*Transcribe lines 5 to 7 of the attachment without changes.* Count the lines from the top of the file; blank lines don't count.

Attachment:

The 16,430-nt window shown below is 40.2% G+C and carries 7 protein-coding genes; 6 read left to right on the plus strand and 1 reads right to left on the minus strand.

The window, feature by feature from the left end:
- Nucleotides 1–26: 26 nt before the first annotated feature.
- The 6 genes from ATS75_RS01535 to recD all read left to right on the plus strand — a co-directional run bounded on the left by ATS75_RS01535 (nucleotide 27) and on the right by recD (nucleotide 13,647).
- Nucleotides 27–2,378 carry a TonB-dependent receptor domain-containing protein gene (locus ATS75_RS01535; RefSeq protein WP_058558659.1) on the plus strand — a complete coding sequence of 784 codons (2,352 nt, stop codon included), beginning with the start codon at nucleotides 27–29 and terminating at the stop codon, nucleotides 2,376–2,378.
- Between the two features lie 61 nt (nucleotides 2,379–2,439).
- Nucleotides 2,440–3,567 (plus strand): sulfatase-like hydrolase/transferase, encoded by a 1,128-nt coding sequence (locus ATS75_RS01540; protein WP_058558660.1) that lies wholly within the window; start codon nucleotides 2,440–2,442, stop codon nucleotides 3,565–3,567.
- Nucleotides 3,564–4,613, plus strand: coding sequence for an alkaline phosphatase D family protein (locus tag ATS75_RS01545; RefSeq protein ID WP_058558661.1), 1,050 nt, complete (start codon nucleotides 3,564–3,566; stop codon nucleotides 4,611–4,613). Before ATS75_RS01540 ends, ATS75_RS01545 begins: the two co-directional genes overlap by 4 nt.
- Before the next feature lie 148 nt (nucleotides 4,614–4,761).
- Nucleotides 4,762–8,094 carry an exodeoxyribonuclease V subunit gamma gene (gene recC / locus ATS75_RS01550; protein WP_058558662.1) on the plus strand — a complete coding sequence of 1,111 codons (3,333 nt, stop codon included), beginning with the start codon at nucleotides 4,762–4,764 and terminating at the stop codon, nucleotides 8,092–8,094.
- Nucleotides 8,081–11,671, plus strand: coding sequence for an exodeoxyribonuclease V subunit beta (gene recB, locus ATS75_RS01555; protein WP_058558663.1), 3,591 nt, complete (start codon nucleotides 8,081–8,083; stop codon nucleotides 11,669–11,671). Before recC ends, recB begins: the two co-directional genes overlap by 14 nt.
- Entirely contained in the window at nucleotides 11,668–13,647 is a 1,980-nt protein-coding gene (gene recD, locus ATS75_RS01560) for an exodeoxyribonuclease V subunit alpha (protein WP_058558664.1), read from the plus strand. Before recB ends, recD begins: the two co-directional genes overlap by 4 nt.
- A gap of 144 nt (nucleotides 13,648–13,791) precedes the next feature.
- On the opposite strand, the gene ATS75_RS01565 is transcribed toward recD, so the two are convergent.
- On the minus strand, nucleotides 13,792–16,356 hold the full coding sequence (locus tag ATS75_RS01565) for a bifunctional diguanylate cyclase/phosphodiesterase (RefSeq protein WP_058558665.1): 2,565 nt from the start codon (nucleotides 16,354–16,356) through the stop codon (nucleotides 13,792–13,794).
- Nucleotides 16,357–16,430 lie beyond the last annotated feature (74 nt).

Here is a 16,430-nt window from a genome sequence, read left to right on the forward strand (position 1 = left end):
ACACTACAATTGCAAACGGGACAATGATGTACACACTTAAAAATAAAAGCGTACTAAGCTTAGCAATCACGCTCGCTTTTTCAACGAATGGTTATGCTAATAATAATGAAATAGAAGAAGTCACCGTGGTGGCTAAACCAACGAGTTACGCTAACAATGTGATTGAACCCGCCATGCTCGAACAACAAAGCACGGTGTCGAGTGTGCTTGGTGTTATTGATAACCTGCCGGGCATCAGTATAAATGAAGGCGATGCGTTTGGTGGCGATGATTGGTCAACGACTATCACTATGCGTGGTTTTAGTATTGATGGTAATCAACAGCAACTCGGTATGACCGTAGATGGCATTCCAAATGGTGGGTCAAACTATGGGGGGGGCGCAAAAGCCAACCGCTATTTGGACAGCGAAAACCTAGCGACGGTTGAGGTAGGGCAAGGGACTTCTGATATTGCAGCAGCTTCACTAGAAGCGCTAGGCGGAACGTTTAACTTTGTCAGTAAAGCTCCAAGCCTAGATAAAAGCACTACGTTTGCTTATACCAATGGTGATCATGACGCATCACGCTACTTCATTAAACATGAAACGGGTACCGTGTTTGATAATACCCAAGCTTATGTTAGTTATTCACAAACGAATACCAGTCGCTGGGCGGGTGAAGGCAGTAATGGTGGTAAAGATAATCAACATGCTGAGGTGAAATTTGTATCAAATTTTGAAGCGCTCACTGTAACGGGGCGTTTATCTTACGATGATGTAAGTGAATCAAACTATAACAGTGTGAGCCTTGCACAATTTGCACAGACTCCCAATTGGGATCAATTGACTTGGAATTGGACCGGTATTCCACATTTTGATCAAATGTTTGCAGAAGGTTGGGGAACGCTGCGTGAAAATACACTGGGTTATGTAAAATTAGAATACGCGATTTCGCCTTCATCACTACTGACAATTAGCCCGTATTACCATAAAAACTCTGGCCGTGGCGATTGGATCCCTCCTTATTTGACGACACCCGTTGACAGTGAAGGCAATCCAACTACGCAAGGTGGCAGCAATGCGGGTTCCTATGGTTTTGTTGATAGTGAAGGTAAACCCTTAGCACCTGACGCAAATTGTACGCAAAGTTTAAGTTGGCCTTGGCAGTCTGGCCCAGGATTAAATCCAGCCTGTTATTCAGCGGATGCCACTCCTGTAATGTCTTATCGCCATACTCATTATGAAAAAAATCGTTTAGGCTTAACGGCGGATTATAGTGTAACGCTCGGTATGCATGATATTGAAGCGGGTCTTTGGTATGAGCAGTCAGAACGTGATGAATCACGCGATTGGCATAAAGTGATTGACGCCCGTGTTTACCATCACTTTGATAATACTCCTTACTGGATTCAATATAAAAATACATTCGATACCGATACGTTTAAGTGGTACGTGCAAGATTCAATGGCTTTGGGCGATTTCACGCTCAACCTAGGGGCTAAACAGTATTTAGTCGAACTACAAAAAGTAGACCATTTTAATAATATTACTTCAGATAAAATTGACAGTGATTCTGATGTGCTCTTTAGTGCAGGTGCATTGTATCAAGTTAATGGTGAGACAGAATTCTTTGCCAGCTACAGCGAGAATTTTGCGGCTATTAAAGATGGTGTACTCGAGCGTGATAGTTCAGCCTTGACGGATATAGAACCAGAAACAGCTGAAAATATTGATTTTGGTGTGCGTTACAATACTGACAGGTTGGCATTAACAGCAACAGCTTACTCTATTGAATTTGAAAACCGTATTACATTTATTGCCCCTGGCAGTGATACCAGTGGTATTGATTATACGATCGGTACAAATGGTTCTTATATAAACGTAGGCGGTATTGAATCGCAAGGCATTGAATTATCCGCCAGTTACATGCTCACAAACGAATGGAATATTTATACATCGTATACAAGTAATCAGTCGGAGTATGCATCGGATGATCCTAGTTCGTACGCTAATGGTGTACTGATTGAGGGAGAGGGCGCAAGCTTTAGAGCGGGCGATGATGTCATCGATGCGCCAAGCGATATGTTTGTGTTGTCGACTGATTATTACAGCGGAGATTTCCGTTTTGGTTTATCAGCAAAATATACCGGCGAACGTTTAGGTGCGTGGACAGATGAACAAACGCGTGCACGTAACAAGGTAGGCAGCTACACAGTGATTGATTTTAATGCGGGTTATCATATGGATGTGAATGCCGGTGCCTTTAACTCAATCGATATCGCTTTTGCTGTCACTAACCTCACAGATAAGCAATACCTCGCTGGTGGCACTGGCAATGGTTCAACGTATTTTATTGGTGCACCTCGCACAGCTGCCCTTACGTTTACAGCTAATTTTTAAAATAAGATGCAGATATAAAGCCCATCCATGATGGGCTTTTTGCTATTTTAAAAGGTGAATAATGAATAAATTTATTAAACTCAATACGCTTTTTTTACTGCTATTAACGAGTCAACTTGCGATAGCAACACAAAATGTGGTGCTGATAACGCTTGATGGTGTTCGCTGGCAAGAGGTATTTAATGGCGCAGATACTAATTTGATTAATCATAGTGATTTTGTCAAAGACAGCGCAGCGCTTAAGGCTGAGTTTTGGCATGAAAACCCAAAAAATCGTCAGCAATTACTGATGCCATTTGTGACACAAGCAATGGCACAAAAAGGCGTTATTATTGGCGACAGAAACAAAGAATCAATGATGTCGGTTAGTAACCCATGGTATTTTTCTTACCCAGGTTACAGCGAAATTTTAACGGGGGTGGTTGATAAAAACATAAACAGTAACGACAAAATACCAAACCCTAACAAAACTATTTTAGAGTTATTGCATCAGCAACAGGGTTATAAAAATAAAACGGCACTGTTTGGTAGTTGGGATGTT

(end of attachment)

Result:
- Nucleotides 27–2,378 carry a TonB-dependent receptor domain-containing protein gene (locus ATS75_RS01535; RefSeq protein WP_058558659.1) on the plus strand — a complete coding sequence of 784 codons (2,352 nt, stop codon included), beginning with the start codon at nucleotides 27–29 and terminating at the stop codon, nucleotides 2,376–2,378.
- Between the two features lie 61 nt (nucleotides 2,379–2,439).
- Nucleotides 2,440–3,567 (plus strand): sulfatase-like hydrolase/transferase, encoded by a 1,128-nt coding sequence (locus ATS75_RS01540; protein WP_058558660.1) that lies wholly within the window; start codon nucleotides 2,440–2,442, stop codon nucleotides 3,565–3,567.